517: They'll Ask You Where it Hurts the Most

517: They'll Ask You Where it Hurts the Most

517: They'll Ask You Where it Hurts the Most


I’m Ada Limón and this is The Slowdown.

Does it ever seem to you that what gets the most currency these days is pain? Art about pain? Writing about pain? I’ll admit I love a sad poem that breaks me open, moves me to tears. But sometimes it worries me when the saddest art gets the most praise. It feels like the world is telling people that the saddest story will win, that the saddest story is the most important story. 

I remember in graduate school, trying to write the heaviest poems I could... because that’s what I saw being praised. And after graduate school, I remember someone asking me to write a poem for their magazine about my border story. They wanted to know about my suffering when I crossed the border. They did not seem to care that, despite my heritage, I was born in Northern California. I have no personal border story to speak of. They also didn’t seem to care that I would have much rather written about trees. 

I worry about the commodification of suffering. I can’t tell you how many things I’ve turned down because they’d rather focus on my pain rather than my resilience or my generational trauma rather than my generational magic. I want to write about trees. I want to write about joy and praise and the interconnectedness of the world. I want to write about those things because I want to feel those things.

Today’s poem allows us to see that pain can transform into a beautiful defiance. And that sometimes when we are asked to show our suffering, what we need to show is that unstoppable light in us... that part of us that, like all things, wants to flourish.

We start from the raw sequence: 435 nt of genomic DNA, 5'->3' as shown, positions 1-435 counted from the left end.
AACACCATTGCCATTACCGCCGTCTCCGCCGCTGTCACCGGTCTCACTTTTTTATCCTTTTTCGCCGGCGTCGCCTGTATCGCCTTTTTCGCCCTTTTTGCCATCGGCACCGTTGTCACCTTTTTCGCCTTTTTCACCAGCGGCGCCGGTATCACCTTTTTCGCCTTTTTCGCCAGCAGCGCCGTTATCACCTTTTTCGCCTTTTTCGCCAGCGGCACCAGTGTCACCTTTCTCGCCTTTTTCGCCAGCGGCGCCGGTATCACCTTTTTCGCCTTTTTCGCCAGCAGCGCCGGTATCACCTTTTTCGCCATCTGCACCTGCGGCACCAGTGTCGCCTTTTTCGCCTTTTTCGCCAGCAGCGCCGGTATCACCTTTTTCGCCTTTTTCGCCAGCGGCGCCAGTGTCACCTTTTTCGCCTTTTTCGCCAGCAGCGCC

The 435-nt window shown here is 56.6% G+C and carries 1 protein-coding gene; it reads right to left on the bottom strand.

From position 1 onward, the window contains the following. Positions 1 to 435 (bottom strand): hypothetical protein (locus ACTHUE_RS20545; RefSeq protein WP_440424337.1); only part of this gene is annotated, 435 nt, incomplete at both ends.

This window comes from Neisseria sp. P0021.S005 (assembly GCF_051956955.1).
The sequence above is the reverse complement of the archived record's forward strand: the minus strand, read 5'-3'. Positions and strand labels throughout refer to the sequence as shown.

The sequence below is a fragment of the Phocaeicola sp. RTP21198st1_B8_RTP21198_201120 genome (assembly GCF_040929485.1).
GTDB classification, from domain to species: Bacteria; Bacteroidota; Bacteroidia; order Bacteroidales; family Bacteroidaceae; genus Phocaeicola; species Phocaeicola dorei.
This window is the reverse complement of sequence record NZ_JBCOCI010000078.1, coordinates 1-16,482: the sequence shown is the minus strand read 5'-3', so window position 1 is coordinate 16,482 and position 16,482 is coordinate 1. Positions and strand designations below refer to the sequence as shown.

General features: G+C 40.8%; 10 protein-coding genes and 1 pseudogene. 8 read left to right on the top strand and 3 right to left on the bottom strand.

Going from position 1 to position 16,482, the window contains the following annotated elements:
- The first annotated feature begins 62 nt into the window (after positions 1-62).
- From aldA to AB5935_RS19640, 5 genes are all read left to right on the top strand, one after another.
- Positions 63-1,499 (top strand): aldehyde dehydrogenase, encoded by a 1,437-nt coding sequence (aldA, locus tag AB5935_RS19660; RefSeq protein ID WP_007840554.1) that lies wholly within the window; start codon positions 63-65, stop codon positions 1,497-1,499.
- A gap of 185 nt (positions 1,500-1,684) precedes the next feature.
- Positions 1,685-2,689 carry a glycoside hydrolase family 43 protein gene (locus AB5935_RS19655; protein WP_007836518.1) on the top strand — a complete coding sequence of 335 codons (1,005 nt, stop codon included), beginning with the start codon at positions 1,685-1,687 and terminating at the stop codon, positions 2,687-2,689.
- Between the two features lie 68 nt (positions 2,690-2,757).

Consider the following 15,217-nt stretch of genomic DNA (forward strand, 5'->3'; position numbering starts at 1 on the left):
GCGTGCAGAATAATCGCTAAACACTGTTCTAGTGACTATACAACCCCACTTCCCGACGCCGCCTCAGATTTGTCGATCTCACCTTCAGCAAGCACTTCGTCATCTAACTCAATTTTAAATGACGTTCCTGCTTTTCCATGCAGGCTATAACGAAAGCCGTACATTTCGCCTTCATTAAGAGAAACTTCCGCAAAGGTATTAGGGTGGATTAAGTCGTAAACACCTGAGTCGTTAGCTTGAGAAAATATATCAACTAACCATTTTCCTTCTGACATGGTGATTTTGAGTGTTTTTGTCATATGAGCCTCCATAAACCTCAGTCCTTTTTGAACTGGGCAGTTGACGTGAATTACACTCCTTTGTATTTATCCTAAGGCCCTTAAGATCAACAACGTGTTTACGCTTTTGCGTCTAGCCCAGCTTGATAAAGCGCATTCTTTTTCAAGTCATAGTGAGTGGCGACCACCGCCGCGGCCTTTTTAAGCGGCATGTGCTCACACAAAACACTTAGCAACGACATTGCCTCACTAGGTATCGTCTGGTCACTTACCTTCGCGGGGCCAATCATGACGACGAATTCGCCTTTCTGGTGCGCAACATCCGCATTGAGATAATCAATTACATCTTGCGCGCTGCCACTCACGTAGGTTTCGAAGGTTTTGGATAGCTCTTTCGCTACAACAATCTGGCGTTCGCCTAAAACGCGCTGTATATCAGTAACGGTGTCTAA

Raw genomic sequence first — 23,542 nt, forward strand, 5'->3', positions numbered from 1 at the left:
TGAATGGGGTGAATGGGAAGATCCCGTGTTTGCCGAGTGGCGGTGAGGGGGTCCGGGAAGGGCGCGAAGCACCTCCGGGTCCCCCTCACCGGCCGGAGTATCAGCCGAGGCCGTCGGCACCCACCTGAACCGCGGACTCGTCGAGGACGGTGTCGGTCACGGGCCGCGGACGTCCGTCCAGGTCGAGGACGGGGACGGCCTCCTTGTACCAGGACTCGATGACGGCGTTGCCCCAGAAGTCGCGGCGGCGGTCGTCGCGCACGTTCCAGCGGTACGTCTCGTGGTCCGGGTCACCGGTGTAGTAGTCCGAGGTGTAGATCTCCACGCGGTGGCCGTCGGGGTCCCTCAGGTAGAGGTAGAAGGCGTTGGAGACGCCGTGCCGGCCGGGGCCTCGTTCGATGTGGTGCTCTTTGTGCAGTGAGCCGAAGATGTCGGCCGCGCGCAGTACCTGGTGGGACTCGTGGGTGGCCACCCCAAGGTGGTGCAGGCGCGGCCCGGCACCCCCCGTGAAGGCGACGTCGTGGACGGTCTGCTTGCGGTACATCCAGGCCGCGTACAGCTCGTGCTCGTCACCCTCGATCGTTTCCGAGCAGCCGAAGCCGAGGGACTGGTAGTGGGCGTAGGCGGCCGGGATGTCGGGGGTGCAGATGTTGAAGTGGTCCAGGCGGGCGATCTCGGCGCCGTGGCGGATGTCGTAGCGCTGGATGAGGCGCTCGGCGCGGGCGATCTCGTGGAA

They'll Ask You Where it Hurts the Most
by Kwame Opoku-Duku

Blessed be the bitterness

at your core, that quiet light

growing quieter still,

like the dull moan that escapes

your lips while you dream.

They’ll ask you, child,

what you know of suffering.

They’ll ask you where it hurts

the most, when the pain changes

like wavelengths of light

in the evening sky, when the cries

of the ancestors ring out to you

from the ocean, when their words

vibrate in your diaphragm

like a listless, queenless hive.

You may forever, child,

feel a type of way, but you

must get up every morning and watch

the sun rise from the ocean.

Remember to love your lover,

remember the goodness

and righteousness of deep red

against her skin, the color of the ocean

on her toenails. Remember the ancestors

who praised the gods at the sight of land.

One day, child, you will join

them, on a beach in Accra,

where you will pour out libations

for those who have yet to come.

Until then, stand with your arms

stretched toward the sky. And though

termites may eat you from within,

pray to grow into a wise, old tree,

for the dignity to praise alone

the sun and rains. Pray to become

a garden, to distinguish what nourishes

us from what is keeping us alive.

"They'll Ask You Where It Hurts the Most" by Kwame Opoku-Duku. Used by permission of the poet.